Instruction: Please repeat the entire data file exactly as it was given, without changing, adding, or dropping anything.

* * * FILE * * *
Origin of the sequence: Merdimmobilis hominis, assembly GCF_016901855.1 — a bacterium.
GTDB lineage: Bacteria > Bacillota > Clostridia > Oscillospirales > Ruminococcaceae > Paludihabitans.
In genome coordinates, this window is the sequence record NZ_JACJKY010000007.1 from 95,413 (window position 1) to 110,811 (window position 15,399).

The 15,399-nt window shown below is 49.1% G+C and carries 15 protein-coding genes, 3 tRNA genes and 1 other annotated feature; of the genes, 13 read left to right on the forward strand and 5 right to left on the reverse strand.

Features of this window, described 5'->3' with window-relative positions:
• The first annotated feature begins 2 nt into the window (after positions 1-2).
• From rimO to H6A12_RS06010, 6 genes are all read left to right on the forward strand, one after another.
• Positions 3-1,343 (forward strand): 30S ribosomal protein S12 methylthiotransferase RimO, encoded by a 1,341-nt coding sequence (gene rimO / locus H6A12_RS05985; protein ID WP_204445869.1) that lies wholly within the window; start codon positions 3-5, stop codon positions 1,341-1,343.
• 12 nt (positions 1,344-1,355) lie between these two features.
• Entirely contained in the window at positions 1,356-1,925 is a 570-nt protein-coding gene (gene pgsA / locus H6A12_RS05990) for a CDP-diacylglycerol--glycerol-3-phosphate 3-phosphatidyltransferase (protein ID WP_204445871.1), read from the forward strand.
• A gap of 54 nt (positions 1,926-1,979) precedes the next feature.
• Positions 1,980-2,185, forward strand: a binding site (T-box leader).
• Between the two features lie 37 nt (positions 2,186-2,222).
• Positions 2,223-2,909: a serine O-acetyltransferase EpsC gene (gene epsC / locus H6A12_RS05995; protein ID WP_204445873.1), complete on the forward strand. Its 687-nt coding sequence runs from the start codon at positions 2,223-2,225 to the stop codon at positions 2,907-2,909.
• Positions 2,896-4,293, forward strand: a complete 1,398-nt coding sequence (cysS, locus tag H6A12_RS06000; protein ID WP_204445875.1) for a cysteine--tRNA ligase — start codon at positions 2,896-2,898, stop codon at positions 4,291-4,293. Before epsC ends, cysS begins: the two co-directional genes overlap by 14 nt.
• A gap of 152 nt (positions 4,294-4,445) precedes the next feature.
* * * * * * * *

Origin of the sequence: Merdimmobilis hominis, assembly GCF_016901855.1 — a bacterium.
GTDB lineage: Bacteria > Bacillota > Clostridia > Oscillospirales > Ruminococcaceae > Paludihabitans.
In genome coordinates, this window is the sequence record NZ_JACJKY010000007.1 from 95,413 (window position 1) to 110,811 (window position 15,399).

The 15,399-nt window shown below is 49.1% G+C and carries 15 protein-coding genes, 3 tRNA genes and 1 other annotated feature; of the genes, 13 read left to right on the forward strand and 5 right to left on the reverse strand.

Features of this window, described 5'->3' with window-relative positions:
• The first annotated feature begins 2 nt into the window (after positions 1-2).
• From rimO to H6A12_RS06010, 6 genes are all read left to right on the forward strand, one after another.
• Positions 3-1,343 (forward strand): 30S ribosomal protein S12 methylthiotransferase RimO, encoded by a 1,341-nt coding sequence (gene rimO / locus H6A12_RS05985; protein ID WP_204445869.1) that lies wholly within the window; start codon positions 3-5, stop codon positions 1,341-1,343.
• 12 nt (positions 1,344-1,355) lie between these two features.
• Entirely contained in the window at positions 1,356-1,925 is a 570-nt protein-coding gene (gene pgsA / locus H6A12_RS05990) for a CDP-diacylglycerol--glycerol-3-phosphate 3-phosphatidyltransferase (protein ID WP_204445871.1), read from the forward strand.
• A gap of 54 nt (positions 1,926-1,979) precedes the next feature.
• Positions 1,980-2,185, forward strand: a binding site (T-box leader).
• Between the two features lie 37 nt (positions 2,186-2,222).
• Positions 2,223-2,909: a serine O-acetyltransferase EpsC gene (gene epsC / locus H6A12_RS05995; protein ID WP_204445873.1), complete on the forward strand. Its 687-nt coding sequence runs from the start codon at positions 2,223-2,225 to the stop codon at positions 2,907-2,909.
• Positions 2,896-4,293, forward strand: a complete 1,398-nt coding sequence (cysS, locus tag H6A12_RS06000; protein ID WP_204445875.1) for a cysteine--tRNA ligase — start codon at positions 2,896-2,898, stop codon at positions 4,291-4,293. Before epsC ends, cysS begins: the two co-directional genes overlap by 14 nt.
• A gap of 152 nt (positions 4,294-4,445) precedes the next feature.